The plan also dovetails with county economic development efforts to attract life sciences industries to Flagler. In recent years the county has seen several healthcare-related companies set up shop, including Beutlich Pharmaceuticals and Designs for Health. The University of North Florida announced plans last year to create a “medical nexus” in Palm Coast’s Town Center area and Daytona State College is looking to expand its nursing program at its Palm Coast campus.
The health village idea is not new but has seen an increase in the past several years.
According to a 2014 report on healthcare village, the concept has grown in popularity. The idea offers opportunities for collaboration between public and private partners and can be a catalyst for growth. The creation of health villages can have an economic impact not only on employment growth, but on retail and housing expansion. And the growth of health villages can encourage partnerships between healthcare providers, developers and retailers in communities.
“It’s part of the northern area of the city where we are pretty much purely residential,” said Jason DeLorenzo, Palm Coast chief development officer. “This is kind of the first foray into commercial development there.”
DeLorenzo said the City Council recently approved an interlocal agreement for a $150 million bond with the St. Johns County industrial board.
“The city is not on the hook for any of it, but it is a requirement because the dollars are going to be spent in Palm Coast,” he said, adding the bond closing is expected in September.
“This is a really large number for a community our size,” DeLorenzo said. “There is not much like that we have seen before. It’s really showing the commitment Flagler Health+ has to the project.”
DeLorenzo said the health village concept “is the modern way healthcare is done” and is expected to attract related industries to the city.
“Other groups are looking at the area and seeing the potential here,” he said.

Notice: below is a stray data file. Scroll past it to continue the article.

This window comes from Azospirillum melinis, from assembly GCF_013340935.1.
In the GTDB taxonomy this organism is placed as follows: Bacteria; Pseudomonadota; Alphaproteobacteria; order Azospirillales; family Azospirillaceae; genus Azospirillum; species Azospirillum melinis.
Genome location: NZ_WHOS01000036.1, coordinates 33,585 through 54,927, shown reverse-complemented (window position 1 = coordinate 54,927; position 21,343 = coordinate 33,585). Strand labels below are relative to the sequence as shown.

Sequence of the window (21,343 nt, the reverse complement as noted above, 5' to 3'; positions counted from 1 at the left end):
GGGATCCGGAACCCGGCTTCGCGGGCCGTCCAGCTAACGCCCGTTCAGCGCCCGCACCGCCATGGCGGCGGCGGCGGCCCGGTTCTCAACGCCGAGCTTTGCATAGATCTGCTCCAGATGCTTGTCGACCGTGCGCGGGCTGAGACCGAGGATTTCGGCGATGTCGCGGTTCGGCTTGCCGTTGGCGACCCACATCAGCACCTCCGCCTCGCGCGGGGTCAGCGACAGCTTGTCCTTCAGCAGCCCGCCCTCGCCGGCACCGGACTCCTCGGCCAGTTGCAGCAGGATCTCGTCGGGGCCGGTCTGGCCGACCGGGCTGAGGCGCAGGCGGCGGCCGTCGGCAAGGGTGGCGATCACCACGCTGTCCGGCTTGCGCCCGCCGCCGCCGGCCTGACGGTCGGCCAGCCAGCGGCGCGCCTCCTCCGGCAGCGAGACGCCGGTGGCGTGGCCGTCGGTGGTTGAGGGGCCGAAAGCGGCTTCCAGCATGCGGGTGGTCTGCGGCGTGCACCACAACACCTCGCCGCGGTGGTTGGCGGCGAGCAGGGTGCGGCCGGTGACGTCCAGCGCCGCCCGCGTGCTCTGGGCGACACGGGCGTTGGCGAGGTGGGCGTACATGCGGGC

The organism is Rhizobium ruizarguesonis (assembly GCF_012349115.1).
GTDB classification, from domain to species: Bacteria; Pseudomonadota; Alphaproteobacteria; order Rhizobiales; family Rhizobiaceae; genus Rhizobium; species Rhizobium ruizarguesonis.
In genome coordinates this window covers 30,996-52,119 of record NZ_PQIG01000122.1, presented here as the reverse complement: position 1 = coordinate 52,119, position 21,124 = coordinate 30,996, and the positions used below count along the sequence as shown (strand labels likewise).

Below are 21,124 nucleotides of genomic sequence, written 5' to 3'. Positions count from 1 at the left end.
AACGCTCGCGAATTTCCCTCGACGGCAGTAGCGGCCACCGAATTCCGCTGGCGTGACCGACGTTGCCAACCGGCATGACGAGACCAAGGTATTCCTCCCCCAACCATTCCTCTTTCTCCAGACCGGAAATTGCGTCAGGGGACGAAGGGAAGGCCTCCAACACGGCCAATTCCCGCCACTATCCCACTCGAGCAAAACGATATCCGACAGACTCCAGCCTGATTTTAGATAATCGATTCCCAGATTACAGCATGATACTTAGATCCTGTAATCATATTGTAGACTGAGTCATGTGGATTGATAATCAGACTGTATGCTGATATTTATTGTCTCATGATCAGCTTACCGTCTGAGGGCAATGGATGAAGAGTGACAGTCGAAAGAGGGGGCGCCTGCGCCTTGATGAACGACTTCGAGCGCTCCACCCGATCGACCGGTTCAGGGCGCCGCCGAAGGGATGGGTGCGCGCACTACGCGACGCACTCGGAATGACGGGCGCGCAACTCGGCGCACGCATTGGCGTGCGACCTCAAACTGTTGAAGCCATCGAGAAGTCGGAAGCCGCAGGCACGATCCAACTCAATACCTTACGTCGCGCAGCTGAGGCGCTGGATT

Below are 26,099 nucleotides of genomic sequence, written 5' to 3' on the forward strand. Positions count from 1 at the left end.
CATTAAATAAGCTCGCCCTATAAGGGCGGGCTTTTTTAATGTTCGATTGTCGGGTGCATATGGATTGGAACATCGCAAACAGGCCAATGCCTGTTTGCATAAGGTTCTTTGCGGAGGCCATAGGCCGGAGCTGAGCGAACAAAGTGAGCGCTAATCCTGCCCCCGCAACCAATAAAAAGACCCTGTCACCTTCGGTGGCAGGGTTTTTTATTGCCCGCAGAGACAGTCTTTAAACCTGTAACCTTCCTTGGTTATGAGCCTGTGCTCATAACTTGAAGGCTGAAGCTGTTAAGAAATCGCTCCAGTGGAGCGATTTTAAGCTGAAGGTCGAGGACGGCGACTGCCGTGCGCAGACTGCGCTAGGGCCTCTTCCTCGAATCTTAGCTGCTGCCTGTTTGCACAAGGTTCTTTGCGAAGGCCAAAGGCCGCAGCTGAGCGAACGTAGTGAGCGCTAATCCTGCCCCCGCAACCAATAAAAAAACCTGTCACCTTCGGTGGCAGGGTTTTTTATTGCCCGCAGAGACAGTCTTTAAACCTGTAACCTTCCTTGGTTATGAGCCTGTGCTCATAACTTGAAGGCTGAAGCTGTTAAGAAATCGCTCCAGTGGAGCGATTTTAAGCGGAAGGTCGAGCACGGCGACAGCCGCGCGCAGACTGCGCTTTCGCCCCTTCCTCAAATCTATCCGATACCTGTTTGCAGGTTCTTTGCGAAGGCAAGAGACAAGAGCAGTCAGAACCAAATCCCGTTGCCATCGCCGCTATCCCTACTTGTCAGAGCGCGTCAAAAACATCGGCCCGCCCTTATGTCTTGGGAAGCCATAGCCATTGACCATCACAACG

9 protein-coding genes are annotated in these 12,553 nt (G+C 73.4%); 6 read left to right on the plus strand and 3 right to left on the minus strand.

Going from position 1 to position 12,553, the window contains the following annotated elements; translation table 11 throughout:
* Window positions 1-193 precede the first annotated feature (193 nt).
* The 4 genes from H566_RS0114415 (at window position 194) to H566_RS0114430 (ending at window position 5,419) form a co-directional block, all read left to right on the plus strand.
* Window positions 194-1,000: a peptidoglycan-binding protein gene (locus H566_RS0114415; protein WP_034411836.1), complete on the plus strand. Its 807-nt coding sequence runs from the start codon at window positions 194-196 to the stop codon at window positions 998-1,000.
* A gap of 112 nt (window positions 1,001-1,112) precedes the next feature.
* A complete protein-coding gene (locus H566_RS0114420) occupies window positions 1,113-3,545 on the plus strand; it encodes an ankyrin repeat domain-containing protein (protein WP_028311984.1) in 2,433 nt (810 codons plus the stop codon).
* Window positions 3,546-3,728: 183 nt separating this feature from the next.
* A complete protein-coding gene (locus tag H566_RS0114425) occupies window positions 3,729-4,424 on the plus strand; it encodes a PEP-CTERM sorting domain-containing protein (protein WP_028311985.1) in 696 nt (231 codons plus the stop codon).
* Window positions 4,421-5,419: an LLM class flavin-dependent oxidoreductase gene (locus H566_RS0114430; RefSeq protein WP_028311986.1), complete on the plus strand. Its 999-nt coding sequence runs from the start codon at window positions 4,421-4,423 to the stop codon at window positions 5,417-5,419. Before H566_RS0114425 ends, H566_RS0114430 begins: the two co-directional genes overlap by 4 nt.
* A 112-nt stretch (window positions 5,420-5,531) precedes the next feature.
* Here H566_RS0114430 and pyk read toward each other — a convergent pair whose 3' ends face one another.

And he said having the investment in healthcare and life sciences will benefit the community beyond the economic stimulus it will provide.
“Whenever you have more medical options, you will have a higher quality of life,” he said.
Barrett said the health village concept is part of a larger effort not only to expand the presence of Flagler Health+ in Flagler County, but to bring healthcare out of the traditional hospital setting.
“We believe we need to get closer to local communities,” he said.
That includes plans for free-standing emergency rooms in Flagler County.
“We’ve done that in St. Johns County and we’d like to do that in Flagler,” he said. “You are going to see a more expansive Flagler Health+.”
Barrett said the focus on community health and well-being extends to economic issues, including the cost of health care.
“We’re not simply looking to create hospitals and part of that is how we establish a close relationship with patients,” he said. “It is important we have a 365-day relationship with them.”
With the Flagler County project, Flagler Health+ officials anticipate bringing affordable healthcare to residents and employers.
“We have an obligation to make care more affordable and accessible to local employers,” Barrett said. “We think these investments will afford people to have more impact over their overall healthcare.”